Place ingredients in a small saucepan and stir to combined. Bring to the boil and then simmer for about 3-5 minutes stirring regularly, until blueberries have broken down and mixture starts to thicken. Set aside to cool, strain and chill until needed, after it reaches room temp.
Caramelised White Chocolate Cheesecake with Blueberries
For the caramelised white chocolate (from David Lebovitz):
250g (about 9oz) good quality white chocolate, chopped into small pieces (highest cocoa butter content you can get, preferably more than 30%, minimum 24%)
A pinch of sea salt

Preheat oven to 120°C (250°F). Place white chocolate pieces in a large baking dish/sheet and heat for 10 minutes. Remove from oven and spread with a dry, clean spatula. Return to the oven and continue to cook for 30-60 minutes, stirring it every 10 minutes until the mixture is a deep-golden brown. Don't freak out if the mixture starts to get dry and chalky, it is more likely to do that the lower cocoa solids are in it. Just be patient and stir the mixture and it should smooth out. (It doesn't matter if it doesn't as it will be blended with cream later) Remove from the oven and stir in sea salt. See David's recipe for extra tips and troubleshooting.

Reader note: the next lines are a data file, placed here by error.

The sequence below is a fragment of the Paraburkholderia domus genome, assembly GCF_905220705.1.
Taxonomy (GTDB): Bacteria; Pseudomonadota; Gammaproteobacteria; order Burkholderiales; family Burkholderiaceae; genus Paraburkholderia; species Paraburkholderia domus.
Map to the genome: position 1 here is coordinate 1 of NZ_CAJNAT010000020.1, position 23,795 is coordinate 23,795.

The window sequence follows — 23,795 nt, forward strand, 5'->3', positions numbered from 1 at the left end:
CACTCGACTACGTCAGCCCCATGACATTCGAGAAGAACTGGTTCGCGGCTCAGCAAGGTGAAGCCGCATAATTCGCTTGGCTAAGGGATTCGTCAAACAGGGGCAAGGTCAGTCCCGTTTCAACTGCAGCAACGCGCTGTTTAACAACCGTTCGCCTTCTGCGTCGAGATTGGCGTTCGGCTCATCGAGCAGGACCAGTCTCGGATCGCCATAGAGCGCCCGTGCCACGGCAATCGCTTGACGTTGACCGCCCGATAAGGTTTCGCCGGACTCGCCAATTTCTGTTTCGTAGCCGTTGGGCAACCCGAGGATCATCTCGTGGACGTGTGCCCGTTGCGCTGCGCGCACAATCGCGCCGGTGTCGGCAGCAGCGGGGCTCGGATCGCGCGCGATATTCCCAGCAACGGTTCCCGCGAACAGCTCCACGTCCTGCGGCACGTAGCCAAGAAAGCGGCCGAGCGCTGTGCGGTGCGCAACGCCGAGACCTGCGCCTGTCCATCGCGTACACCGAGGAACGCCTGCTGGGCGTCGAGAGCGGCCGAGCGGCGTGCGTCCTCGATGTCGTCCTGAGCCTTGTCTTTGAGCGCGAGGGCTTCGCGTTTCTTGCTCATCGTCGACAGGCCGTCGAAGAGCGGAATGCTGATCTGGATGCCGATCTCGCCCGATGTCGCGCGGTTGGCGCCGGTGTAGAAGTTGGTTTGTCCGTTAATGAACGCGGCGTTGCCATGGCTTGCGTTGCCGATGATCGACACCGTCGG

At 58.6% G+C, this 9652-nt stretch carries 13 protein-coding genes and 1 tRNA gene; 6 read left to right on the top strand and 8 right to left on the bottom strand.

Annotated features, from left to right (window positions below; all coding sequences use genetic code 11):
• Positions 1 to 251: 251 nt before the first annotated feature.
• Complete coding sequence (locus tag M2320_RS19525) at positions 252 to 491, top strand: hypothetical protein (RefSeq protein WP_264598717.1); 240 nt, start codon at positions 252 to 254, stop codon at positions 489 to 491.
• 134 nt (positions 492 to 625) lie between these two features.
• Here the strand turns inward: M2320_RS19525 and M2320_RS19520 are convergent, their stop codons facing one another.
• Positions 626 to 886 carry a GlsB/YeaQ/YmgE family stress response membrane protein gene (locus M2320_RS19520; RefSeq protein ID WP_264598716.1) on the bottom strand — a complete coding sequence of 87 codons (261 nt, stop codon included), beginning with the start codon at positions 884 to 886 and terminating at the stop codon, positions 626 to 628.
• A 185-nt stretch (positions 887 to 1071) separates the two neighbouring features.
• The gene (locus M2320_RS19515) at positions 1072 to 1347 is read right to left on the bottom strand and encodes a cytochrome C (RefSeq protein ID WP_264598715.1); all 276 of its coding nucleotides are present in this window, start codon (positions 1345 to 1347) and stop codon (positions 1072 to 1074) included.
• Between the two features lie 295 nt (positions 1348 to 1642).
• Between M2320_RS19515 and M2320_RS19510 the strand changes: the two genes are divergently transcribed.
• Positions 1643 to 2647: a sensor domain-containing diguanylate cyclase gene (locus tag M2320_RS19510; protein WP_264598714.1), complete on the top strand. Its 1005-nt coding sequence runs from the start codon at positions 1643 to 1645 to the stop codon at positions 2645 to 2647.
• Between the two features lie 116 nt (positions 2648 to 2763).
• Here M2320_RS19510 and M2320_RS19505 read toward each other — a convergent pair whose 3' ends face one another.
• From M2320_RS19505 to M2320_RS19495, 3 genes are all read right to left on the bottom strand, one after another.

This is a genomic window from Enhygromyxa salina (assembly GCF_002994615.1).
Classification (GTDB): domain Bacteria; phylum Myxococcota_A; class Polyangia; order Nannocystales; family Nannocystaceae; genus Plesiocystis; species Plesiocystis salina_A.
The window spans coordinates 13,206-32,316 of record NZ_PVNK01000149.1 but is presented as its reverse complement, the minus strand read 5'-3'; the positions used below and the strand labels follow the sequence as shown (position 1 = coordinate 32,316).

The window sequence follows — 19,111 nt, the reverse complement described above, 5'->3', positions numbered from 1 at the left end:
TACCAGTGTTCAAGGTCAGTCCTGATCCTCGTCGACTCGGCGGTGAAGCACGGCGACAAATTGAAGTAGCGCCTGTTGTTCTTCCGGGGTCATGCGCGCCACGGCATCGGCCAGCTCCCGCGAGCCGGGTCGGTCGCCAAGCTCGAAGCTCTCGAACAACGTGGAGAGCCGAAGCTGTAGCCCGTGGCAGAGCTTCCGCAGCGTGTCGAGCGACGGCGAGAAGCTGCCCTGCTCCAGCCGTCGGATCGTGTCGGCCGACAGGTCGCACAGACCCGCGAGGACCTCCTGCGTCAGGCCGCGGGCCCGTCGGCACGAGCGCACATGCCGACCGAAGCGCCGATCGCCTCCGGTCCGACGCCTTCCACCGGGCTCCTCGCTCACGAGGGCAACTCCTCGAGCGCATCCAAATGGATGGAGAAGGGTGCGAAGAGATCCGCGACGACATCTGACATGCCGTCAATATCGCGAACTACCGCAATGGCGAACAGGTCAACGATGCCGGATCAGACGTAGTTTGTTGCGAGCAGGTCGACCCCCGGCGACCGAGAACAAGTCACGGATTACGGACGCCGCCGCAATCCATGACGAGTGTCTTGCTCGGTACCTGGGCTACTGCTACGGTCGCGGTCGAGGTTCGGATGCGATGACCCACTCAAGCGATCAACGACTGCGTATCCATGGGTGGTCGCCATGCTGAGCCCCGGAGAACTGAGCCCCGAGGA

For the cheesecake mixture:
250g (about 9oz) cream cheese, softened
1 vanilla bean pod
250g caramelised white chocolate prepared above
250g sour cream
250g crème friache
3 large eggs
1 punnet (125g) fresh blueberries, to serve

Preheat oven to 150°C (320°F). Place cream cheese and scraped seeds of the vanilla bean pod in a large mixing bowl and beat with an electric mixer on high until smooth. Mix the melted and slightly cooled caramelised white chocolate with the crème friache. (Blend together if there are any lumps) Add white chocolate mixture and sour cream to the cream cheese mixture and beat to combine, scraping bowl wit ha spatula every now and then. With the mixer on low, add eggs one at a time and beat until smooth. Pour mixture over prepared crust. If you are using the blueberry sauce, drizzle it over the top of the cheesecake mixture and use a butter knife to swirl it into the surface. Bake in oven until the middle is just wobbly and the edges are set, about 50-60 minutes. Turn off oven and cool inside for 15 minutes, then cool completely in tin on a wire rack. Can be stored in fridge overnight before serving. Top with extra blueberries.
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Monday, May 13, 2013

Chocolate & Passionfruit Brulee Tart